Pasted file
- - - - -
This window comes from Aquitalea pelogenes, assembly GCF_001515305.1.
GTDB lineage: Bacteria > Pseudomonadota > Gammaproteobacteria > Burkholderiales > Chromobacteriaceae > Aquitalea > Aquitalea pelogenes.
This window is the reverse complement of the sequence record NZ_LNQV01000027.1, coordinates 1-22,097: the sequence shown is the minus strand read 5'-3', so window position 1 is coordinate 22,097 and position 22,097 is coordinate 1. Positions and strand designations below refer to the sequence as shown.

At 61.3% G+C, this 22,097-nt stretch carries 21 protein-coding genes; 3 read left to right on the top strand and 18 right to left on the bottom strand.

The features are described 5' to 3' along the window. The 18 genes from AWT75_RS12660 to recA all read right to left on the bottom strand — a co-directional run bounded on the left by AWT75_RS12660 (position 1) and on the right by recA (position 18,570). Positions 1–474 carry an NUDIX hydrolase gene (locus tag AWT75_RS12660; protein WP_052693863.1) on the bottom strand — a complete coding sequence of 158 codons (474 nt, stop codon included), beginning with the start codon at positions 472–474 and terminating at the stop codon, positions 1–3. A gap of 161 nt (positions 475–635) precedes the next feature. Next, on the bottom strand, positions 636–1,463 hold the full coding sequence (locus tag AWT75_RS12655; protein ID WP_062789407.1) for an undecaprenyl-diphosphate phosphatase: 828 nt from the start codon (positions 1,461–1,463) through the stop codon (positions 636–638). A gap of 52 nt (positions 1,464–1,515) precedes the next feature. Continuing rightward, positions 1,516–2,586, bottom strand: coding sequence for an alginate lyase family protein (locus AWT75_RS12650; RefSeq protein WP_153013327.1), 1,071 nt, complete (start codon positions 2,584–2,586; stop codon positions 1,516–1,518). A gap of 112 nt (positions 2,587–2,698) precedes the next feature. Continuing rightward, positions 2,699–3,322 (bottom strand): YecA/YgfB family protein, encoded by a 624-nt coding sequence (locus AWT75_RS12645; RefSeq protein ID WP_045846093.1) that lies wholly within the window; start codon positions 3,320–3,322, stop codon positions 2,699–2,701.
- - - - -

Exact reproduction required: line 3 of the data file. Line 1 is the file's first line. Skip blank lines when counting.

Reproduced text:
This window is the reverse complement of the sequence record NZ_LNQV01000027.1, coordinates 1-22,097: the sequence shown is the minus strand read 5'-3', so window position 1 is coordinate 22,097 and position 22,097 is coordinate 1. Positions and strand designations below refer to the sequence as shown.